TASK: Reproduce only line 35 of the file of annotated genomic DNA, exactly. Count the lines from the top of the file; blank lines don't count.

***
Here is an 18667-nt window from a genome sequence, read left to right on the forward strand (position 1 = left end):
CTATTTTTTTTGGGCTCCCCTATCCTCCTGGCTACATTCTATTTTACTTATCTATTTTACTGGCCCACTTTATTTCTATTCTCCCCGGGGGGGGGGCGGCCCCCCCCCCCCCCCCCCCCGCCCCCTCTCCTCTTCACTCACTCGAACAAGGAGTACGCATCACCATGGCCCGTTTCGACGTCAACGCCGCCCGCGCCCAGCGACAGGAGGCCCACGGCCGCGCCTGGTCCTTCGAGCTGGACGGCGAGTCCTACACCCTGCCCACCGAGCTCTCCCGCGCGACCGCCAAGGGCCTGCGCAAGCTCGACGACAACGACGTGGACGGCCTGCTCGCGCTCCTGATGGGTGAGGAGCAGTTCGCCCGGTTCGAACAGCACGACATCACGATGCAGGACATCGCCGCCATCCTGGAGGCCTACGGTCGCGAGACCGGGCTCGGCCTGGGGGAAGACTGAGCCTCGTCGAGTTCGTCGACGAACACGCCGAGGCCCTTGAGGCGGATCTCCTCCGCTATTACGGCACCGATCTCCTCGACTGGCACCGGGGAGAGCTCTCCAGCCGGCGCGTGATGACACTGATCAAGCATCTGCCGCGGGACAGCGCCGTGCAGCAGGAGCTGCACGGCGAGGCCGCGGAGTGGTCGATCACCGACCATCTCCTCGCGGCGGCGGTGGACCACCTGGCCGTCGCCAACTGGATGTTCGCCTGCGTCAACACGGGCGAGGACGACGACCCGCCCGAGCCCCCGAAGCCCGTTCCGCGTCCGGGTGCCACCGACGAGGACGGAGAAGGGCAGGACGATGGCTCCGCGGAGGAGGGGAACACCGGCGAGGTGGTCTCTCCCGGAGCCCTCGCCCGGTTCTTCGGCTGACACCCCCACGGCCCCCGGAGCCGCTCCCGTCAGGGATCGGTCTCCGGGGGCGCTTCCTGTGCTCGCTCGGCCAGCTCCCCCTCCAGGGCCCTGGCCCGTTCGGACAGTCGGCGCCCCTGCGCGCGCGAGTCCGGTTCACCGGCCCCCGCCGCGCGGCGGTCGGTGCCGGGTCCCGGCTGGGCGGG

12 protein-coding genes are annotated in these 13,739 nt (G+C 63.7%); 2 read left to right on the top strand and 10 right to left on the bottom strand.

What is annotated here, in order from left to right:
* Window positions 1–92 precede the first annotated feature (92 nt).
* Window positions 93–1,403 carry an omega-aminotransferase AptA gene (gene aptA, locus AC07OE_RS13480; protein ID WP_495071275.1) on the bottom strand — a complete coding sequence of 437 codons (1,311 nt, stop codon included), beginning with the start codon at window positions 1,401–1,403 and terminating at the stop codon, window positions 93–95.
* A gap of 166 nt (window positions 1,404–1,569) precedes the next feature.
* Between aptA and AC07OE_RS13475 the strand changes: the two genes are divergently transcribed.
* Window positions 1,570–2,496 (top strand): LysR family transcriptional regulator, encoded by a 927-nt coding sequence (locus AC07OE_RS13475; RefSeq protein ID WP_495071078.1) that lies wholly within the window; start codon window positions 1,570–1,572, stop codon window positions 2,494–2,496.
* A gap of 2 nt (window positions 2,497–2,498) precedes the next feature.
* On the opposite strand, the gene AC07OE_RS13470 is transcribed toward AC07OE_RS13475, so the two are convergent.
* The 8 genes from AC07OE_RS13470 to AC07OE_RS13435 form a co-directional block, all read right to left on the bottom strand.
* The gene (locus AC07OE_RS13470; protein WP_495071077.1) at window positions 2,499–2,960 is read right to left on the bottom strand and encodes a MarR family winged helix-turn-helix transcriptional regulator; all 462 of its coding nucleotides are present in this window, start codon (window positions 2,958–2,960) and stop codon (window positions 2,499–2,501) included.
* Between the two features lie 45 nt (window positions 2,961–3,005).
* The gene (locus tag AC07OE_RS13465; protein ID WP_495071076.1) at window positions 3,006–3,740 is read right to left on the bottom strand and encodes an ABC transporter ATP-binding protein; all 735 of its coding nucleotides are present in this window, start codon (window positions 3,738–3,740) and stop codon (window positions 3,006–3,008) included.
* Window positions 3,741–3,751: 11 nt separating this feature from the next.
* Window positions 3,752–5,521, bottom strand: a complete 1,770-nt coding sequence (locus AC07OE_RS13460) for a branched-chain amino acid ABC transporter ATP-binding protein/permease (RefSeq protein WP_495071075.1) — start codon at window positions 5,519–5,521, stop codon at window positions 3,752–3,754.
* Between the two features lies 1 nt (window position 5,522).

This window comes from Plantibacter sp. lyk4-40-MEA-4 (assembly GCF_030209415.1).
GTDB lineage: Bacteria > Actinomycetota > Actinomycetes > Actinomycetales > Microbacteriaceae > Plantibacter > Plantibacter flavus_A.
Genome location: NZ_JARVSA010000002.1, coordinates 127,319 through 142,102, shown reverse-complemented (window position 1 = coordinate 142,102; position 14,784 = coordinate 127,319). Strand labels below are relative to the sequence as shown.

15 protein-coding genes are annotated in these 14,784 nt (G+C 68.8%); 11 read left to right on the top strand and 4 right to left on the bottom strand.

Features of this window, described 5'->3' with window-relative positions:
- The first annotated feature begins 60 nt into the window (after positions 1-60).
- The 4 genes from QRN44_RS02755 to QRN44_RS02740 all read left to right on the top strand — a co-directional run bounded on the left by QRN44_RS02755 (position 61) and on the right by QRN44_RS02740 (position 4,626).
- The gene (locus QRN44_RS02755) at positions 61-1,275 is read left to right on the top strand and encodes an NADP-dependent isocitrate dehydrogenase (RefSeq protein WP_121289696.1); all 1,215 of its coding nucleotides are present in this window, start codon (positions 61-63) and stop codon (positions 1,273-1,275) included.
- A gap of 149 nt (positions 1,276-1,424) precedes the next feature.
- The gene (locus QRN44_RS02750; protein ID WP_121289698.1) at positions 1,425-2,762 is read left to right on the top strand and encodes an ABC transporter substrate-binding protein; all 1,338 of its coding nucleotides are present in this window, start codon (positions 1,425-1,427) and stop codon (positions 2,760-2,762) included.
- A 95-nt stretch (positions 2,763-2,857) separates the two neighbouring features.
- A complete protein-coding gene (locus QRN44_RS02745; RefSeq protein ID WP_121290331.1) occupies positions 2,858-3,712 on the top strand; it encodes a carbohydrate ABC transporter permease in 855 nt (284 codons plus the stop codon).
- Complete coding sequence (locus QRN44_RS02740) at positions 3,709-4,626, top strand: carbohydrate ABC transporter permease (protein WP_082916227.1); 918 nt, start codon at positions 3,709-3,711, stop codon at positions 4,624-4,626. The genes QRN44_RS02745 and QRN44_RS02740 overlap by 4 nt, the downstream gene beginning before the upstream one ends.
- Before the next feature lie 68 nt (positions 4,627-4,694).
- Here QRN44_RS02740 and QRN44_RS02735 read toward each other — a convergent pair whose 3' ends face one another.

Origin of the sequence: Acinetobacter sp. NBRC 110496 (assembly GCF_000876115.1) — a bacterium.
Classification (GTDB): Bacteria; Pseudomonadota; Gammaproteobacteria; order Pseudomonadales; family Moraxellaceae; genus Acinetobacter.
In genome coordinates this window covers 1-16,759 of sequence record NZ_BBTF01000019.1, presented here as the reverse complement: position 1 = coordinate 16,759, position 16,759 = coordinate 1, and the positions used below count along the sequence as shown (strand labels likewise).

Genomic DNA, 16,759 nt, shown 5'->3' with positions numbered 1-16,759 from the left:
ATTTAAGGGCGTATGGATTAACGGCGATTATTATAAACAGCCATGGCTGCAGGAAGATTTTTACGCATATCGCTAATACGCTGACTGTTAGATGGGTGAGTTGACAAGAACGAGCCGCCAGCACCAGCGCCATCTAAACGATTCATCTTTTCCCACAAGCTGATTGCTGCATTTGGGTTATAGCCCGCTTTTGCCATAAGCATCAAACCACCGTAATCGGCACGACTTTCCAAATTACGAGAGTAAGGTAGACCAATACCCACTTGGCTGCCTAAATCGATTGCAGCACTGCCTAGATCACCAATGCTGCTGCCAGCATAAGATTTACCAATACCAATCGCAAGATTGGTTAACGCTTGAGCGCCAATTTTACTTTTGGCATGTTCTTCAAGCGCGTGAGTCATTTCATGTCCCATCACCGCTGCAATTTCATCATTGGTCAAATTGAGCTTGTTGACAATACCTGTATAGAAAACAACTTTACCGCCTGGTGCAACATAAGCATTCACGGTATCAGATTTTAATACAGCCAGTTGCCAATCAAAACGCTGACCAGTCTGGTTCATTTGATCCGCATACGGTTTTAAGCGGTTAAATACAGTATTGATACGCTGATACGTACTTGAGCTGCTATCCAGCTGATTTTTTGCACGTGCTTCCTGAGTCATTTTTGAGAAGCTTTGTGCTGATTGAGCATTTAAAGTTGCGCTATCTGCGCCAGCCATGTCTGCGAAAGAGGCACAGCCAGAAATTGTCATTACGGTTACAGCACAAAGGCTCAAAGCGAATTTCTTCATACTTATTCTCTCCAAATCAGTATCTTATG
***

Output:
Classification (GTDB): Bacteria; Pseudomonadota; Gammaproteobacteria; order Pseudomonadales; family Moraxellaceae; genus Acinetobacter.